Want to understand the future of Android in Europe? Look at China

By the end of the month, Google will charge a license fee in Europe for apps like the Play Store and YouTube and Gmail to comply with the European Commission's antitrust ruling. Device manufacturers should soon decide whether using Google services is worth the cost, and Android, the operating system, is available free of charge. These new conditions have changed the future of Android significantly in Europe, enabling us to maintain a single operating system and provide a piecemeal alternative to our once-cornered Google services.

Then what did it look like? The most important example is where Google is strictly prohibited in China. Instead, each non-Apple smartphone company runs some Android versions, but there are over 400 app stores in China instead of the Google Play Store. Ten out of 400 stores are in most national market share, including Tencent's Myapp, 360 Mobile Assistant and Baidu Mobile Assistant. According to market analyst group Newzoo, the Play Store (downloadable via VPN) is pushing the top of the list, which accounts for 3% of the App Store installations in July.

Of course, the difference between Europe and China. Much of China is still under development and the state is being governed by an authoritarian regime. Most of the most profitable technology giants receive large subsidies from the government and often self-censor content to comply with authorities' wishes. However, the basic idea of ​​using numerous hubs to find new apps and services to download is still the same. In China, we use a fragmented app store ecosystem to create all sorts of different conditions.

Not all app stores are the same.

Appstore in China has different rating system and user review community is different. Different stores present their apps in a different order and use a unique way to prioritize which apps to highlight or display in search results. For example, Tencent's Myapp and 360 Mobile Assistant includes a list of the most popular applications for men and women. According to App Annie, the huge divide in Android in China means that it depends on different smartphone manufacturers. The average Chinese user uses about 40 apps a month and about 11 apps a day. This number is slightly higher than users in the US and Europe. You also tend to install a total of 100 apps on your phone.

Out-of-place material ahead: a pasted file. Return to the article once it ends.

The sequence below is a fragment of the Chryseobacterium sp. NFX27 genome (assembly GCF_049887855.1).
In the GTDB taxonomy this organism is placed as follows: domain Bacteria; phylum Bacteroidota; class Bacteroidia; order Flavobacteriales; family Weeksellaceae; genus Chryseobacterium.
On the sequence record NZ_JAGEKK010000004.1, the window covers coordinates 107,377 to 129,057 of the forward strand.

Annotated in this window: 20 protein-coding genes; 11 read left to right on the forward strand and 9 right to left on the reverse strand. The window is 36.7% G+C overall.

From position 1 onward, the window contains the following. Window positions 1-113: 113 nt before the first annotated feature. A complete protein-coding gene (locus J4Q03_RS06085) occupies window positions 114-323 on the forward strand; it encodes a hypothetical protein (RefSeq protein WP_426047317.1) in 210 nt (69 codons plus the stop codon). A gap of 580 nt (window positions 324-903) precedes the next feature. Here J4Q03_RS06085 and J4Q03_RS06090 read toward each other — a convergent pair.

In 2013, 25% of Chinese users say that the most important feature of smartphones is their diverse apps, Nielsen said. Due to the need for more apps, the Chinese smartphone company has become the first company to provide 1TB of storage.

Download multiple stores for the app you want.

Chinese users are the most convenient and choose whichever app store they choose. Often you use something pre-installed on your phone. Major Chinese smartphone manufacturers such as Huawei, Oppo, Vivo and Xiaomi all have their own app stores on their devices. In the gray market where mobile phones are sold without an official government license, a less popular app store is often pre-installed, making up a large portion of market share. According to Nielsen, only 15% of China's users in 2012 bought mobile phones directly from the manufacturer.

Some apps get better service updates depending on the developer. For example, people using Tencent's popular WeChat app will want to download Tencent's Myapp. Myapp is released before the latest version of the dominant social media app is sold in other stores.

How app developers choose options

Because there are many app stores at the same time, Chinese developers have to apply to each app store to include the product. For example, Huawei's app review guidelines require developers to provide registration, paperwork, localized versions of apps and adhere to strict content guidelines. This process does not differ extensively from one app store to another, but it takes more time to reach the majority of the population than simply applying to the Play Store. This business has strengthened its channel partnerships so that many marketing agencies and app developers in China can widely distribute their apps.

Since applying to include an app in the App Store can be time consuming, some developers limit their options to stores that offer better benefits. For example, Baidu Mobile Assistant suggests that your app appear in search results. Paid apps in China are rare, and Xiaomi's app store is one of the few notable app stores. The 360 ​​Mobile Assistant, on the other hand, is an old favorite that ranks first or second on the chart for the past four years. But some have also created Qihoo 360, which produces security software that blamed computers for slowing bloatware.

In China, the app store has more developer benefits than the Apple App Store or Google Play store. . Standard 30% of in-app purchases typically go to the App Store, but Chinese carriers also use 30% more unless they pay through WeChat Pay or Alipay. In Europe, there is a possibility that regulations will be tightened so that expenses can be kept at reasonable levels.

If Android removes bundled Google services, there is much more room for competitors to use. Without a cornerstone app like Google Maps and YouTube, the competitive landscape in Europe opens up the opportunity for domestic companies to partner directly with consumers or OEMs.

Rich users may also find some way to access Google services, they did in China via VPN. Or device manufacturers know they do not have local alternatives yet available on YouTube, the Play Store, and Google Maps.

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